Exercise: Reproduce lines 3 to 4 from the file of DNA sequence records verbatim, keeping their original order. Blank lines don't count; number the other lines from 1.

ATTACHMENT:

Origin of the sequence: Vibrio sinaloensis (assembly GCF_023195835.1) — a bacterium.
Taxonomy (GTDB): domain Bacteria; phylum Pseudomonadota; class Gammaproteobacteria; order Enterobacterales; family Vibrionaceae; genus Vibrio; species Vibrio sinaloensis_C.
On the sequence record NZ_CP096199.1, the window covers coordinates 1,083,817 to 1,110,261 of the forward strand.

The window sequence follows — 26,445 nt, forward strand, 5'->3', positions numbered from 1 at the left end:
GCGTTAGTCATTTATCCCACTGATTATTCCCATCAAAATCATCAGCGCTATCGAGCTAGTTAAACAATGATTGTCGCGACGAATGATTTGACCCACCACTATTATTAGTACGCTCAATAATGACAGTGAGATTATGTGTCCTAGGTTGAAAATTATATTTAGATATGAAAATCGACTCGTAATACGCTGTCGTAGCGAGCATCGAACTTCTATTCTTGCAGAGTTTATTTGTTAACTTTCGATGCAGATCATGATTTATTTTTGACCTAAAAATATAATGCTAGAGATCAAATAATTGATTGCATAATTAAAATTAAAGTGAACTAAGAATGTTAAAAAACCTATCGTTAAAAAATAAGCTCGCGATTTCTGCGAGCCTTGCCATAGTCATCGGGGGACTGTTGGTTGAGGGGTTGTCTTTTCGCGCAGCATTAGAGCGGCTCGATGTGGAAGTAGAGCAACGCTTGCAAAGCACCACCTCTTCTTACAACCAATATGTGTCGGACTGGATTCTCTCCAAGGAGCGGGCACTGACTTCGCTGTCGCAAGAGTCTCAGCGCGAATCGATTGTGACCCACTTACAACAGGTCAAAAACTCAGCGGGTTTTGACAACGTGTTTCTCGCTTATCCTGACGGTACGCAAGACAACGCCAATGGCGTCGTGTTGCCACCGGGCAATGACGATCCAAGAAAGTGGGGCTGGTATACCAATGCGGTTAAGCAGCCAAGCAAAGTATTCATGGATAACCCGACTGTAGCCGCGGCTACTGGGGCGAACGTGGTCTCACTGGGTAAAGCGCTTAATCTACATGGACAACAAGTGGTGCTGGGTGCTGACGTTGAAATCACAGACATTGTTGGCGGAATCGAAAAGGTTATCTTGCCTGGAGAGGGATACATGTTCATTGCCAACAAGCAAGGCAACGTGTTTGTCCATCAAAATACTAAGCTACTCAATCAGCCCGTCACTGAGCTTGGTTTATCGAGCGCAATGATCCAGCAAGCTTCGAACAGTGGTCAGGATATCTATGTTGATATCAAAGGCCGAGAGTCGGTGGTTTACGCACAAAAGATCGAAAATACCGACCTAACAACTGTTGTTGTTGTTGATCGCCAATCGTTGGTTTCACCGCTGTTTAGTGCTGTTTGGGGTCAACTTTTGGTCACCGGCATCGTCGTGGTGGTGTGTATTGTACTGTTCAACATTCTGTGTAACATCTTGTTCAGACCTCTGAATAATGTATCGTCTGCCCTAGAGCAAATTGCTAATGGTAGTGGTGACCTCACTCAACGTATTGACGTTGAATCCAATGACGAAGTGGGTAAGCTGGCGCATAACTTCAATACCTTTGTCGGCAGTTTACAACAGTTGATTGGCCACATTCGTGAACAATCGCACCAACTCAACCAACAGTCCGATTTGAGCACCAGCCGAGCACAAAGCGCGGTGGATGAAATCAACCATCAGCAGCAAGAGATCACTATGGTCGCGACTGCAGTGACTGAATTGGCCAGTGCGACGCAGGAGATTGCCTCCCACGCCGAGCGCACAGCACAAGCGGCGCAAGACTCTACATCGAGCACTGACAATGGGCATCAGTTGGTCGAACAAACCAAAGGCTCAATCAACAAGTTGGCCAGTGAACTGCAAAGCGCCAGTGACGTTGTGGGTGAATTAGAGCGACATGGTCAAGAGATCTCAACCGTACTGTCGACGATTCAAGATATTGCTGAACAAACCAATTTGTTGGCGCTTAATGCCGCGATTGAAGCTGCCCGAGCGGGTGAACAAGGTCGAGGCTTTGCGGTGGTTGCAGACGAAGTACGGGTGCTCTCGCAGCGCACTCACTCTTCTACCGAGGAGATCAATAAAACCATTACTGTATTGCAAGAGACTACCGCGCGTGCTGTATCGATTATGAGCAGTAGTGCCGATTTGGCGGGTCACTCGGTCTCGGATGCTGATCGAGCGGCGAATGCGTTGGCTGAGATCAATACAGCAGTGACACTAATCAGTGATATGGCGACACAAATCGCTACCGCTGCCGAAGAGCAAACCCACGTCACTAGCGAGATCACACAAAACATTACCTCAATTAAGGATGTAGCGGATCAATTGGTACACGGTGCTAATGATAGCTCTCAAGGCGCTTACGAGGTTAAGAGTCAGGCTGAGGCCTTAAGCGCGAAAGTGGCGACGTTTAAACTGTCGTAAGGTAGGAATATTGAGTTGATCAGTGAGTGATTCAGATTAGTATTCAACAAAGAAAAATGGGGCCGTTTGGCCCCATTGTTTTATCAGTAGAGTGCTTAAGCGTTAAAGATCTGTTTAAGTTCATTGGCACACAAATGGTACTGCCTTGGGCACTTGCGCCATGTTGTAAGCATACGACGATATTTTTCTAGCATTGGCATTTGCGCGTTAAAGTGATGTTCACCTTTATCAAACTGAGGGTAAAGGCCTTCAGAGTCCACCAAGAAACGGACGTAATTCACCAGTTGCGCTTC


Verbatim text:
On the sequence record NZ_CP096199.1, the window covers coordinates 1,083,817 to 1,110,261 of the forward strand.

The window sequence follows — 26,445 nt, forward strand, 5'->3', positions numbered from 1 at the left end: